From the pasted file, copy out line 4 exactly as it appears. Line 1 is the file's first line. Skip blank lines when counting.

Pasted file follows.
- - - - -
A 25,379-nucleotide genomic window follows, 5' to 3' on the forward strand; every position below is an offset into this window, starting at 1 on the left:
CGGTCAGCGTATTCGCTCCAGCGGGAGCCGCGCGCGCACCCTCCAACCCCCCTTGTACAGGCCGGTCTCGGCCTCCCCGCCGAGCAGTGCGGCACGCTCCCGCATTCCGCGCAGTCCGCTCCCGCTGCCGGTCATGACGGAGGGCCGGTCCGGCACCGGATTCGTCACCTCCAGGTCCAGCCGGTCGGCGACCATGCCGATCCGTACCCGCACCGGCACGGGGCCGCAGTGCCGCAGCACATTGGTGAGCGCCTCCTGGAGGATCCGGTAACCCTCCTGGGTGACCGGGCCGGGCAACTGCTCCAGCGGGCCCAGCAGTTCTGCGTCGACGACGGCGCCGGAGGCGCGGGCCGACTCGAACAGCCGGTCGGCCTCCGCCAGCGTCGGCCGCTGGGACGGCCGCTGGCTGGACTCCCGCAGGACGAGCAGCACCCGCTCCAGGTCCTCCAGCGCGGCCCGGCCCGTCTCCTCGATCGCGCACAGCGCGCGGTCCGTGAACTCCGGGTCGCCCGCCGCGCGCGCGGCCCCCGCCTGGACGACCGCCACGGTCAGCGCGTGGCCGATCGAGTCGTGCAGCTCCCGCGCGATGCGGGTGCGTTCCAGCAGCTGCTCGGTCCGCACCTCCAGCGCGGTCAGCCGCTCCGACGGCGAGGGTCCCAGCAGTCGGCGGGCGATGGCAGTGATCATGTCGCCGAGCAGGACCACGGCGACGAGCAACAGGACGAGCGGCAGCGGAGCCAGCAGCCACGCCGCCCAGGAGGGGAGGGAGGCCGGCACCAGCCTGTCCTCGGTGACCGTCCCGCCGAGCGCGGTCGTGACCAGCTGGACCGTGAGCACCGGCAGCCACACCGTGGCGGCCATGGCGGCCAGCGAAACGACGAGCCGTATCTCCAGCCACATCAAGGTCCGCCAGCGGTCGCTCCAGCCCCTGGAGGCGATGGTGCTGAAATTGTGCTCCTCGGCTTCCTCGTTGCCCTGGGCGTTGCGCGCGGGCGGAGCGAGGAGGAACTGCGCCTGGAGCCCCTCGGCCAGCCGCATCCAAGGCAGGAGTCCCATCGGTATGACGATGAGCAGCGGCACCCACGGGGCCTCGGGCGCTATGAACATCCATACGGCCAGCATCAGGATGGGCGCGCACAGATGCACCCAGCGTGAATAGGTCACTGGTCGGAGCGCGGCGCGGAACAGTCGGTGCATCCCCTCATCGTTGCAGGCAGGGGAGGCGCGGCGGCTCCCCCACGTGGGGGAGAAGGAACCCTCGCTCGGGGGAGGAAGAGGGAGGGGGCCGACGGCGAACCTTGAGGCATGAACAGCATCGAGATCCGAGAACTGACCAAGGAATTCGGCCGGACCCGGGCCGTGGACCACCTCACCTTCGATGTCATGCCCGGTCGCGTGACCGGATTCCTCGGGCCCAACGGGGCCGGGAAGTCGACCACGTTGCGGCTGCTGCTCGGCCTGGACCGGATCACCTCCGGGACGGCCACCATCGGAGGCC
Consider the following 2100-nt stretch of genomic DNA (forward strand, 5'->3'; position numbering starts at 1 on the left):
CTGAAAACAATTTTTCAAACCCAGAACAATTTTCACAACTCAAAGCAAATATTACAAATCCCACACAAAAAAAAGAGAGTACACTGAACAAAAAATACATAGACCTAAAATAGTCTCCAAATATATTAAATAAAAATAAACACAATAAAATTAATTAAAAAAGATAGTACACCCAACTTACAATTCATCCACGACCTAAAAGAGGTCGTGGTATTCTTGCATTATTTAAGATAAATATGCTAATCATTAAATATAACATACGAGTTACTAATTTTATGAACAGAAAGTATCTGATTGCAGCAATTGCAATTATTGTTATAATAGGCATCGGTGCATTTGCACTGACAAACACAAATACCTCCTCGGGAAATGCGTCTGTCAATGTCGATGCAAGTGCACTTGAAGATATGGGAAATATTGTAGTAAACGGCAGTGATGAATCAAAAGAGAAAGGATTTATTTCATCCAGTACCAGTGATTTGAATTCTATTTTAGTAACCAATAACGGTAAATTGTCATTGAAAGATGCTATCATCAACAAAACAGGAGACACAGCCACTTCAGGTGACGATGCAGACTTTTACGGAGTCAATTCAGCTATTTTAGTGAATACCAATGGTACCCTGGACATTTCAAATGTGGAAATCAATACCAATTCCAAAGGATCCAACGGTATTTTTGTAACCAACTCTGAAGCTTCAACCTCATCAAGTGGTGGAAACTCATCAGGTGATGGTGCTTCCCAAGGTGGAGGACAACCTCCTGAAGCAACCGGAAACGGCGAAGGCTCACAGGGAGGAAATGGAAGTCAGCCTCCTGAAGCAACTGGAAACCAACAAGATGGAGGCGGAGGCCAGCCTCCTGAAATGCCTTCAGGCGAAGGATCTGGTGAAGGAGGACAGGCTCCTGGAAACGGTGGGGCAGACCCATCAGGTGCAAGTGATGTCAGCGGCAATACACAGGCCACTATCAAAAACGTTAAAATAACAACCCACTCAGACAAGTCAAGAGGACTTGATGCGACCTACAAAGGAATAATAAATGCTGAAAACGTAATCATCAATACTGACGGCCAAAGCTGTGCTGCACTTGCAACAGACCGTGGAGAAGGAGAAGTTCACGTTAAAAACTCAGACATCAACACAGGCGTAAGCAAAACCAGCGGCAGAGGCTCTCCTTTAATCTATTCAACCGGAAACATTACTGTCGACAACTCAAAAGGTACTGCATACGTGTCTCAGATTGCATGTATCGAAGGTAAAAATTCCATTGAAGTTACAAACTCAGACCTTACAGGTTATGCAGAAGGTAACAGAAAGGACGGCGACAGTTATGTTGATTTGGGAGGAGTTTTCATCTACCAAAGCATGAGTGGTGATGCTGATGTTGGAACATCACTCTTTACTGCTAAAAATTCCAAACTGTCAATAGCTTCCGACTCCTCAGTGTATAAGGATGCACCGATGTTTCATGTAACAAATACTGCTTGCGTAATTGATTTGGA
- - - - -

CTGAAAACAATTTTTCAAACCCAGAACAATTTTCACAACTCAAAGCAAATATTACAAATCCCACACAAAAAAAAGAGAGTACACTGAACAAAAAATACATAGACCTAAAATAGTCTCCAAATATATTAAATAAAAATAAACACAATAAAATTAATTAAAAAAGATAGTACACCCAACTTACAATTCATCCACGACCTAAAAGAGGTCGTGGTATTCTTGCATTATTTAAGATAAATATGCTAATCATTAAATATAACATACGAGTTACTAATTTTATGAACAGAAAGTATCTGATTGCAGCAATTGCAATTATTGTTATAATAGGCATCGGTGCATTTGCACTGACAAACACAAATACCTCCTCGGGAAATGCGTCTGTCAATGTCGATGCAAGTGCACTTGAAGATATGGGAAATATTGTAGTAAACGGCAGTGATGAATCAAAAGAGAAAGGATTTATTTCATCCAGTACCAGTGATTTGAATTCTATTTTAGTAACCAATAACGGTAAATTGTCATTGAAAGATGCTATCATCAACAAAACAGGAGACACAGCCACTTCAGGTGACGATGCAGACTTTTACGGAGTCAATTCAGCTATTTTAGTGAATACCAATGGTACCCTGGACATTTCAAATGTGGAAATCAATACCAATTCCAAAGGATCCAACGGTATTTTTGTAACCAACTCTGAAGCTTCAACCTCATCAAGTGGTGGAAACTCATCAGGTGATGGTGCTTCCCAAGGTGGAGGACAACCTCCTGAAGCAACCGGAAACGGCGAAGGCTCACAGGGAGGAAATGGAAGTCAGCCTCCTGAAGCAACTGGAAACCAACAAGATGGAGGCGGAGGCCAGCCTCCTGAAATGCCTTCAGGCGAAGGATCTGGTGAAGGAGGACAGGCTCCTGGAAACGGTGGGGCAGACCCATCAGGTGCAAGTGATGTCAGCGGCAATACACAGGCCACTATCAAAAACGTTAAAATAACAACCCACTCAGACAAGTCAAGAGGACTTGATGCGACCTACAAAGGAATAATAAATGCTGAAAACGTAATCATCAATACTGACGGCCAAAGCTGTGCTGCACTTGCAACAGACCGTGGAGAAGGAGAAGTTCACGTTAAAAACTCAGACATCAACACAGGCGTAAGCAAAACCAGCGGCAGAGGCTCTCCTTTAATCTATTCAACCGGAAACATTACTGTCGACAACTCAAAAGGTACTGCATACGTGTCTCAGATTGCATGTATCGAAGGTAAAAATTCCATTGAAGTTACAAACTCAGACCTTACAGGTTATGCAGAAGGTAACAGAAAGGACGGCGACAGTTATGTTGATTTGGGAGGAGTTTTCATCTACCAAAGCATGAGTGGTGATGCTGATGTTGGAACATCACTCTTTACTGCTAAAAATTCCAAACTGTCAATAGCTTCCGACTCCTCAGTGTATAAGGATGCACCGATGTTTCATGTAACAAATACTGCTTGCGTAATTGATTTGGA